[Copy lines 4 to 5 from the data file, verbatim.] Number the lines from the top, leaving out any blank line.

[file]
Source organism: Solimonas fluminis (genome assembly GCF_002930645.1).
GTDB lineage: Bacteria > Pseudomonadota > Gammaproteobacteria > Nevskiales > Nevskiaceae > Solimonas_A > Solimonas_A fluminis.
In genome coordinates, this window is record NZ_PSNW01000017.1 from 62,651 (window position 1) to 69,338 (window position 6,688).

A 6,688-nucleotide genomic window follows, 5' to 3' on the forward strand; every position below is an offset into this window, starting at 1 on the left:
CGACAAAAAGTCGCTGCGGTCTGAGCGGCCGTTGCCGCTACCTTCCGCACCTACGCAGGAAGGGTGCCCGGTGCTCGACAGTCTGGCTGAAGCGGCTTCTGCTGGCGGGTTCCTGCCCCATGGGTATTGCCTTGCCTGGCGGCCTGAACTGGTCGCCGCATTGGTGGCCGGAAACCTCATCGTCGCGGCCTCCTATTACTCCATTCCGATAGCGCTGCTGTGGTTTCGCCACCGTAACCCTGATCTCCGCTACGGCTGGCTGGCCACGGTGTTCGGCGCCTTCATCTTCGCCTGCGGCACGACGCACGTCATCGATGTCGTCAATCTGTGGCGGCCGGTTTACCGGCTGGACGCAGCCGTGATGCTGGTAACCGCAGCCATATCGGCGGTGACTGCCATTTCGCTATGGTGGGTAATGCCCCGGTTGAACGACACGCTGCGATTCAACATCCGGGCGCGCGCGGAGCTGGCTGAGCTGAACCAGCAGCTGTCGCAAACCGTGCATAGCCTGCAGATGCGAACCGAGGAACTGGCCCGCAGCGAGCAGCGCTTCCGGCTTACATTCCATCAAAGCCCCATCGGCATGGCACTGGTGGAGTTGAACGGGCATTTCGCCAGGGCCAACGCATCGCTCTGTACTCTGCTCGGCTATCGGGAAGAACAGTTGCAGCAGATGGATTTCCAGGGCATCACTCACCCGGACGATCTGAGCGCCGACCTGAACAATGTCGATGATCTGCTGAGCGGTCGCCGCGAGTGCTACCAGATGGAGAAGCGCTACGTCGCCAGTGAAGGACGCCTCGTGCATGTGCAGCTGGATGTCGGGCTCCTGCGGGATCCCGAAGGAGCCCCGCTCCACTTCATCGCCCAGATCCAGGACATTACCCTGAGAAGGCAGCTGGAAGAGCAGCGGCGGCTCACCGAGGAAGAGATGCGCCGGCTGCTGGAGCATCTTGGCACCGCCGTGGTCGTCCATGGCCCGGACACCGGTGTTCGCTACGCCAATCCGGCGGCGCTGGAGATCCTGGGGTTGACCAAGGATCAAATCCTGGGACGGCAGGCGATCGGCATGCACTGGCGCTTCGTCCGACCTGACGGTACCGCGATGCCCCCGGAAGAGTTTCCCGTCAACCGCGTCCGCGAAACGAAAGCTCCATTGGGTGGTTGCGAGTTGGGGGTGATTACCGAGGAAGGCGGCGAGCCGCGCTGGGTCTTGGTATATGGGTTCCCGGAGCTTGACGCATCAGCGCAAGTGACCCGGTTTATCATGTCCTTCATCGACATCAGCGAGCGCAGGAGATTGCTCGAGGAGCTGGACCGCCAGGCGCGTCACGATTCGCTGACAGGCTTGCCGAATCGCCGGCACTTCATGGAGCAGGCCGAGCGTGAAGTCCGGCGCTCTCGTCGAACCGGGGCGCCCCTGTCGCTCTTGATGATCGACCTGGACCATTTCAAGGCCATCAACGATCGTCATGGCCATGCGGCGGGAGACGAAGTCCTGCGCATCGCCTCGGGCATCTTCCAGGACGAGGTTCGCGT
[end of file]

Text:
A 6,688-nucleotide genomic window follows, 5' to 3' on the forward strand; every position below is an offset into this window, starting at 1 on the left:
CGACAAAAAGTCGCTGCGGTCTGAGCGGCCGTTGCCGCTACCTTCCGCACCTACGCAGGAAGGGTGCCCGGTGCTCGACAGTCTGGCTGAAGCGGCTTCTGCTGGCGGGTTCCTGCCCCATGGGTATTGCCTTGCCTGGCGGCCTGAACTGGTCGCCGCATTGGTGGCCGGAAACCTCATCGTCGCGGCCTCCTATTACTCCATTCCGATAGCGCTGCTGTGGTTTCGCCACCGTAACCCTGATCTCCGCTACGGCTGGCTGGCCACGGTGTTCGGCGCCTTCATCTTCGCCTGCGGCACGACGCACGTCATCGATGTCGTCAATCTGTGGCGGCCGGTTTACCGGCTGGACGCAGCCGTGATGCTGGTAACCGCAGCCATATCGGCGGTGACTGCCATTTCGCTATGGTGGGTAATGCCCCGGTTGAACGACACGCTGCGATTCAACATCCGGGCGCGCGCGGAGCTGGCTGAGCTGAACCAGCAGCTGTCGCAAACCGTGCATAGCCTGCAGATGCGAACCGAGGAACTGGCCCGCAGCGAGCAGCGCTTCCGGCTTACATTCCATCAAAGCCCCATCGGCATGGCACTGGTGGAGTTGAACGGGCATTTCGCCAGGGCCAACGCATCGCTCTGTACTCTGCTCGGCTATCGGGAAGAACAGTTGCAGCAGATGGATTTCCAGGGCATCACTCACCCGGACGATCTGAGCGCCGACCTGAACAATGTCGATGATCTGCTGAGCGGTCGCCGCGAGTGCTACCAGATGGAGAAGCGCTACGTCGCCAGTGAAGGACGCCTCGTGCATGTGCAGCTGGATGTCGGGCTCCTGCGGGATCCCGAAGGAGCCCCGCTCCACTTCATCGCCCAGATCCAGGACATTACCCTGAGAAGGCAGCTGGAAGAGCAGCGGCGGCTCACCGAGGAAGAGATGCGCCGGCTGCTGGAGCATCTTGGCACCGCCGTGGTCGTCCATGGCCCGGACACCGGTGTTCGCTACGCCAATCCGGCGGCGCTGGAGATCCTGGGGTTGACCAAGGATCAAATCCTGGGACGGCAGGCGATCGGCATGCACTGGCGCTTCGTCCGACCTGACGGTACCGCGATGCCCCCGGAAGAGTTTCCCGTCAACCGCGTCCGCGAAACGAAAGCTCCATTGGGTGGTTGCGAGTTGGGGGTGATTACCGAGGAAGGCGGCGAGCCGCGCTGGGTCTTGGTATATGGGTTCCCGGAGCTTGACGCATCAGCGCAAGTGACCCGGTTTATCATGTCCTTCATCGACATCAGCGAGCGCAGGAGATTGCTCGAGGAGCTGGACCGCCAGGCGCGTCACGATTCGCTGACAGGCTTGCCGAATCGCCGGCACTTCATGGAGCAGGCCGAGCGTGAAGTCCGGCGCTCTCGTCGAACCGGGGCGCCCCTGTCGCTCTTGATGATCGACCTGGACCATTTCAAGGCCATCAACGATCGTCATGGCCATGCGGCGGGAGACGAAGTCCTGCGCATCGCCTCGGGCATCTTCCAGGACGAGGTTCGCGT